– Garrett

Edited and published by Garrett Rubis

Pandering HR Can Mess Culture Up

Accountability Contribution Organizational culture

FlipboardTwitterLinkedInFacebook

Key Point: People change behavior based on social interactions NOT because of some pay or performance system. Speaking as a former Chief People Officer, I think too many Human Resource (HR) professionals screw things up with good intentions, by pandering to business leaders who want some “silver bullet” HR tool or system to do their work as LEADERS.  When “bosses” don’t have the skill, will, or capability to inspire people to contribute in ways they want, they sometimes plead for HR to come up with that magical “talent performance system” or “ pay incentive plan,” so suddenly we might all snap to attention and behave just the way we are supposed to. By the way, how do you like to be “performance managed?” And don’t you like the idea that because someone “drops a few more pellets,” you and I will somehow jump up like a lab rat to behave differently? (Don’t get me wrong… I like to make lots of money. However, no pay system, however it’s designed, is going to be the prime driver for what I do and stand for).

As leaders, our job is to create a culture, a “social construct” in which people can embed themselves. Being part of that culture needs to become far more important than any punishments or rewards an employee gets. Being a member of the group becomes an end in itself. If you’ve ever been part of a team or group that you deeply care about, you know what I’m talking about. It’s about the gratifying connection of being in a band of sisters and brothers, working towards a meaningful purpose, and never wanting to let each other down.

Jason Korman, the co-founder and CEO of Gapingvoid (an innovative and leading culture design firm), describes culture as a social construct. Ben Hardy, an organization/industrial psychologist, writes about Korman’s views in a great Huffington Post article. The following captures some key points I fully resonate with:

“Change doesn’t happen through training or rewards, Korman argues, it happens socially. Rather than raises, being a part of THIS TEAM is how an employee will gain a deep sense of meaning, purpose, and connection in their life. Thus, according to Korman, leaders need to move their way up Maslow’s Hierarchy of Needs, and stop focusing on the base needs. Move up to the esteem needs, the needs for connection, and ultimately self-actualization, which can and should happen as a member of the in-group or social culture. Getting people embedded into the social construct.

So how do you get people embedded in such cultures? If you look at organizations like Zappos, when you become a member you become a ‘Zapponian.’


In other words, a person needs to tie their identity to the group. There needs to rituals and relics. There must be buy-in to the shared beliefs and behaviors that are part of the in-group. There needs to be deep connection-making happening, where people in the group learn from each other, become comfortable with each other, and develop trust. It’s not about punishments and rewards. Once a person is experiencing deep meaning and purpose from being a member of the community, their performance will naturally rise. In other words, once a person is experiencing deep connection and purpose from being a part of something bigger than themselves, you won’t be able to stop them from performing. Why? Because company outcomes will become EMOTIONAL. It won’t be about not getting a raise if an organizational outcome isn’t hit. It will be about the group not fulfilling its mission. When such is the case, good luck stopping people from working until the results happen.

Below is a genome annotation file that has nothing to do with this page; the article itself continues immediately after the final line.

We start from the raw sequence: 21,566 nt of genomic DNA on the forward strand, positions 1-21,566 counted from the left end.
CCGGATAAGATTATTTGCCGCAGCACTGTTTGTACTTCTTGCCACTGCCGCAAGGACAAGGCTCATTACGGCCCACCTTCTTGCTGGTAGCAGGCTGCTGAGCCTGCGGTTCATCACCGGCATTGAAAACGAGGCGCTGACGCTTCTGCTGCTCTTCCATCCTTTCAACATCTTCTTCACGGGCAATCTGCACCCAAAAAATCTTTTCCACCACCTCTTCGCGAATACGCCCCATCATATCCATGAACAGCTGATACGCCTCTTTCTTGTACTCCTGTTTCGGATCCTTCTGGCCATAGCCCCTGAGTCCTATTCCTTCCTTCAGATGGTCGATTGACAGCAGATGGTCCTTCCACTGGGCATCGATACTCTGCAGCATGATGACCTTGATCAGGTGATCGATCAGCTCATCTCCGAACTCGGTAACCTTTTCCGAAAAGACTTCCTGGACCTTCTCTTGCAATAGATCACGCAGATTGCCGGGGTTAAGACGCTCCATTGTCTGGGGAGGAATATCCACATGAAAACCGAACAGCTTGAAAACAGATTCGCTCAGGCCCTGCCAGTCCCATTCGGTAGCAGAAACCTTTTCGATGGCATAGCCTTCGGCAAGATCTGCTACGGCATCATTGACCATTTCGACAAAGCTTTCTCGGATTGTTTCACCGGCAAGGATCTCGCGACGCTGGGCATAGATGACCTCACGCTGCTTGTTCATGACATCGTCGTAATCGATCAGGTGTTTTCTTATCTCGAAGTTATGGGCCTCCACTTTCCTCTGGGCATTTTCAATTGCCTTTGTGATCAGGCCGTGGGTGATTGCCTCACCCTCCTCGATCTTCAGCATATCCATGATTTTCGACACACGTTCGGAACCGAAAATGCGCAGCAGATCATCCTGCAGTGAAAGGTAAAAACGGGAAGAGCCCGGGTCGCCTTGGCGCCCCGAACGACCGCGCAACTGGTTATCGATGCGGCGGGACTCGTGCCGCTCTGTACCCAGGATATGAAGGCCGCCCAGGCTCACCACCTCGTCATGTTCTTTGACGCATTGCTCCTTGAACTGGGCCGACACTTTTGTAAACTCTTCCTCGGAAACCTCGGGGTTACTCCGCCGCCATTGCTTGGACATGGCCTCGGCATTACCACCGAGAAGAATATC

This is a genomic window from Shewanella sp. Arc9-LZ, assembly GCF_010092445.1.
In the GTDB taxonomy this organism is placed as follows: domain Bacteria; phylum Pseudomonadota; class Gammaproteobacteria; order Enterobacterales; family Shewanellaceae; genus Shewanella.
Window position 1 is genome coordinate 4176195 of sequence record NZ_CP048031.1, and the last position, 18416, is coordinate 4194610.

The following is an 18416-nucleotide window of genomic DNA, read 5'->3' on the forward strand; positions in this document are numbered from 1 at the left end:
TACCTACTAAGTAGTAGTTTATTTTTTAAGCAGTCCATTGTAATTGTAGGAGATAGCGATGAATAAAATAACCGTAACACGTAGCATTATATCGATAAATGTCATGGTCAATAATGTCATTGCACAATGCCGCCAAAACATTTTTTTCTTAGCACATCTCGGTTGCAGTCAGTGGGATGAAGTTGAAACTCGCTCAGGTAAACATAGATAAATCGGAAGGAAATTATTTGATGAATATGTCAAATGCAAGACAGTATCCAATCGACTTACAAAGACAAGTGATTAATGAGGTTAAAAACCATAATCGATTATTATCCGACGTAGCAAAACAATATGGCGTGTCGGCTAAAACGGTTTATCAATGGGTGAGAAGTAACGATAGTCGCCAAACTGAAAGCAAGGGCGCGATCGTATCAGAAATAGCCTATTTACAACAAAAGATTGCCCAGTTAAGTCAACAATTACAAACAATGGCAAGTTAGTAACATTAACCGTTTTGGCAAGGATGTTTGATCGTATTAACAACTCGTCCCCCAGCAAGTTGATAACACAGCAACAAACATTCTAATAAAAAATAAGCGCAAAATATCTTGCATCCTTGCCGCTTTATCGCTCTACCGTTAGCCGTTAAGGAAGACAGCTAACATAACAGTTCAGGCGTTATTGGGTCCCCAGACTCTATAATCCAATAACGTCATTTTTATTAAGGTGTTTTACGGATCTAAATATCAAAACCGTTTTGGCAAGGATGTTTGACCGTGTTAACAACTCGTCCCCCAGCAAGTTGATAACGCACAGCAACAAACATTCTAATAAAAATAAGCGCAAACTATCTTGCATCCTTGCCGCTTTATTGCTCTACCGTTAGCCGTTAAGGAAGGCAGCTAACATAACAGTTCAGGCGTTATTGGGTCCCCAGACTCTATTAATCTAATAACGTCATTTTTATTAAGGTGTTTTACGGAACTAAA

When organizations can create true social cultures, wherein their employees experience a deep of meaning and purpose, and thus org outcomes become EMOTIONAL, then clients and customers will become very happy and business will become highly profitable.”

And yes, HR systems can really help. However, they need to help with attractive “pull” rather than “command” push. Advanced HR leaders know this and design accordingly.

Personal Leadership Moves:

  1. Do you know what and how to grow a great culture? Or do you think it’s just kinda topical to talk about it? How would you go about doing it? Could you outline your leadership construct for doing so ?
  2. If you want to add a cultural framework to your leadership practice, understand how to create incredible purpose that advances humankind and and an environment that emotionally connects people towards travelling to that never-end. It’s hard to do and yet magical when the movement becomes a wave with its own energy system.
  3. I’ve offered our 8 ingredient system for building a great culture . Let me know if you want it and I will share it. If you want me to personally present it to your team or company, as ATB’s Chief Evangelist, I would be happy to do so on a Google Hangout on Air or Google Meet. Send the request to my EA, Kalbert@atb.com. Your investment is to join in serious conversation and make a modest charitable donation through our giving vehicle, ATB Cares. ATB is committed to making banking work for people AND wherever invited, we openly share the learnings of our imperfect journey to help organizations develop more meaningful and adaptive cultures.

Culture in Personal Leadership,

Lorne

One Millennial View: This seems spot on. As stated above, anyone who’s been part of a team they care about knows that it’s much more about performing to better the outcome for everyone than just one self. That’s why good coaches condemn selfishness. But also, more “wins” for the team at large should also equal more personal victories. So essentially, being an unselfish team player is how you earn the best results for yourself.

– Garrett